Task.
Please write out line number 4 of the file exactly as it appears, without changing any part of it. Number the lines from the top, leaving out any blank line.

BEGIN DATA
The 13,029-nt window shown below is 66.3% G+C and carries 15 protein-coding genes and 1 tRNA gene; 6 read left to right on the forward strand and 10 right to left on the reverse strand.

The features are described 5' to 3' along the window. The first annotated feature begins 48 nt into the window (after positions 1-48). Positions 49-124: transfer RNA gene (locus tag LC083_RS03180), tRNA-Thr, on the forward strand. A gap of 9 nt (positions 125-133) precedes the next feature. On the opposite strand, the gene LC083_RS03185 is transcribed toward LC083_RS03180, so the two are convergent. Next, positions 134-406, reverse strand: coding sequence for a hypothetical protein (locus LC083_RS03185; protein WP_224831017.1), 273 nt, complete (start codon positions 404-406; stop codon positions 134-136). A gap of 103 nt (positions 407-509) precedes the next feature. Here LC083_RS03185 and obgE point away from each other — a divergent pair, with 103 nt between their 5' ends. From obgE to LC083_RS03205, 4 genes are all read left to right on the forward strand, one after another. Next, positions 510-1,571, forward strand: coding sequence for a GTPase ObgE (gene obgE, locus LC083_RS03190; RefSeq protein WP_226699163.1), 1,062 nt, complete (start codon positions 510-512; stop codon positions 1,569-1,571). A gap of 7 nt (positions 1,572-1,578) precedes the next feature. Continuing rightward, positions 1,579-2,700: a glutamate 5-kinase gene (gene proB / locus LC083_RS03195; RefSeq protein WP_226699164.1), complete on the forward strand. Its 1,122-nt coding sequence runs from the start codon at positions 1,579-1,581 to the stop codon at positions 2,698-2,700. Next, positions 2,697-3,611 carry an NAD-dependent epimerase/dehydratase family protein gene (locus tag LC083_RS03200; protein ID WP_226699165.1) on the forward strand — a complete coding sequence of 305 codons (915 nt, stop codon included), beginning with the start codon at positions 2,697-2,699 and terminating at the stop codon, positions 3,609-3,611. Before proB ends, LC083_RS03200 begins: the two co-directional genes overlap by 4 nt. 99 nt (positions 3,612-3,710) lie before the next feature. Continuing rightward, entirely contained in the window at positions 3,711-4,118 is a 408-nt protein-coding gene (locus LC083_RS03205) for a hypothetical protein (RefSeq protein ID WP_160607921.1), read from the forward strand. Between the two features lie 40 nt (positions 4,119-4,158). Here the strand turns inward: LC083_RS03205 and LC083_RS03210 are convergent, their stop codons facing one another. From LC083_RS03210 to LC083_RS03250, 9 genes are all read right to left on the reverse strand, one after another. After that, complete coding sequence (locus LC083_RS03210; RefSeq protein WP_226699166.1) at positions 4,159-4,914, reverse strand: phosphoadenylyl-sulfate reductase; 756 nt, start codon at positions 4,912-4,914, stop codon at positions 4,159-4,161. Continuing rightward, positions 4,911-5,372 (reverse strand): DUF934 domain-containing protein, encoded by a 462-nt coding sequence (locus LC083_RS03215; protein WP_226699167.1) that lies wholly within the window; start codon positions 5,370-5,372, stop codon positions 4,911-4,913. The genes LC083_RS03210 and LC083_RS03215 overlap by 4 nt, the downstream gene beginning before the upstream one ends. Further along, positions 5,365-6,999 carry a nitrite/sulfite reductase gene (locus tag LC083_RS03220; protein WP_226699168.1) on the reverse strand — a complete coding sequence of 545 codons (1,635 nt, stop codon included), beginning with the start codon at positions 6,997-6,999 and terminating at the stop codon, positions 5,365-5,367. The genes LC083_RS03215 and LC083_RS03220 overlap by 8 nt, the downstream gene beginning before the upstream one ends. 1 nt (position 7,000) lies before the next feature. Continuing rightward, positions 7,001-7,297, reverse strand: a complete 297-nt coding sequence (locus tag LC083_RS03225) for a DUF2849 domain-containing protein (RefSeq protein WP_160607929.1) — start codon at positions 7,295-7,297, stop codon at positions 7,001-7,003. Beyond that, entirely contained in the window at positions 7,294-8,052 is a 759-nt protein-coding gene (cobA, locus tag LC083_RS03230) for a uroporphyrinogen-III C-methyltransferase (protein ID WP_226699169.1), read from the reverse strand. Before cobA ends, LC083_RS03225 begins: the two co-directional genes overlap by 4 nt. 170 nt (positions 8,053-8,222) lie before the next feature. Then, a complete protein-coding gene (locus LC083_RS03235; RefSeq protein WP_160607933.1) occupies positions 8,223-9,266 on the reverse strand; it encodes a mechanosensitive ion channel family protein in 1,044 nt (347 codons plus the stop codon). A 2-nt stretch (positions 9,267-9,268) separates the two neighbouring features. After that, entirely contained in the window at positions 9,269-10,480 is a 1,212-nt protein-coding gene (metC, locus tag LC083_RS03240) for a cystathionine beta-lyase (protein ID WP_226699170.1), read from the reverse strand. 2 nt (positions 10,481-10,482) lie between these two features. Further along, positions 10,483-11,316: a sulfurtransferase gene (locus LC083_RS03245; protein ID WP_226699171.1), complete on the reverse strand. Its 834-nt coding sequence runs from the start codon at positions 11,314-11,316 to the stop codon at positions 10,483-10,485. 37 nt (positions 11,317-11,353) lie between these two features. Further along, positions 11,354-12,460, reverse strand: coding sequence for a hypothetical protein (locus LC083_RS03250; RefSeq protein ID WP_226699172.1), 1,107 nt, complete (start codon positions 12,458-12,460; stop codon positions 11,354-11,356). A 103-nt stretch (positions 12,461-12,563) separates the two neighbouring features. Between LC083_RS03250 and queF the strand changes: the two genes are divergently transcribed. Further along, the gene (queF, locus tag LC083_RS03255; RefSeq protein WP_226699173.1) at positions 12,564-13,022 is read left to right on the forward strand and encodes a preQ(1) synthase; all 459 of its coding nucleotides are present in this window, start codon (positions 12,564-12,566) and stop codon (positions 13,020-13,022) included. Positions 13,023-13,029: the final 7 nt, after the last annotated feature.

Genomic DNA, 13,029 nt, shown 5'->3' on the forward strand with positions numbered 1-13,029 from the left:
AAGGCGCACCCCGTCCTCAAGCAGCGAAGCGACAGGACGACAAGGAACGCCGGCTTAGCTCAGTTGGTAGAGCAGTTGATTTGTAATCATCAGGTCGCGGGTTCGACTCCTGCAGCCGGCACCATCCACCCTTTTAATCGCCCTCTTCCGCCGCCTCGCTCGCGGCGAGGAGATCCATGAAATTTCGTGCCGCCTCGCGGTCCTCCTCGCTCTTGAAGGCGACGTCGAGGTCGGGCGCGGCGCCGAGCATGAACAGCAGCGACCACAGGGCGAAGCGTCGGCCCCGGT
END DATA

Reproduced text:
AAGGCGCACCCCGTCCTCAAGCAGCGAAGCGACAGGACGACAAGGAACGCCGGCTTAGCTCAGTTGGTAGAGCAGTTGATTTGTAATCATCAGGTCGCGGGTTCGACTCCTGCAGCCGGCACCATCCACCCTTTTAATCGCCCTCTTCCGCCGCCTCGCTCGCGGCGAGGAGATCCATGAAATTTCGTGCCGCCTCGCGGTCCTCCTCGCTCTTGAAGGCGACGTCGAGGTCGGGCGCGGCGCCGAGCATGAACAGCAGCGACCACAGGGCGAAGCGTCGGCCCCGGT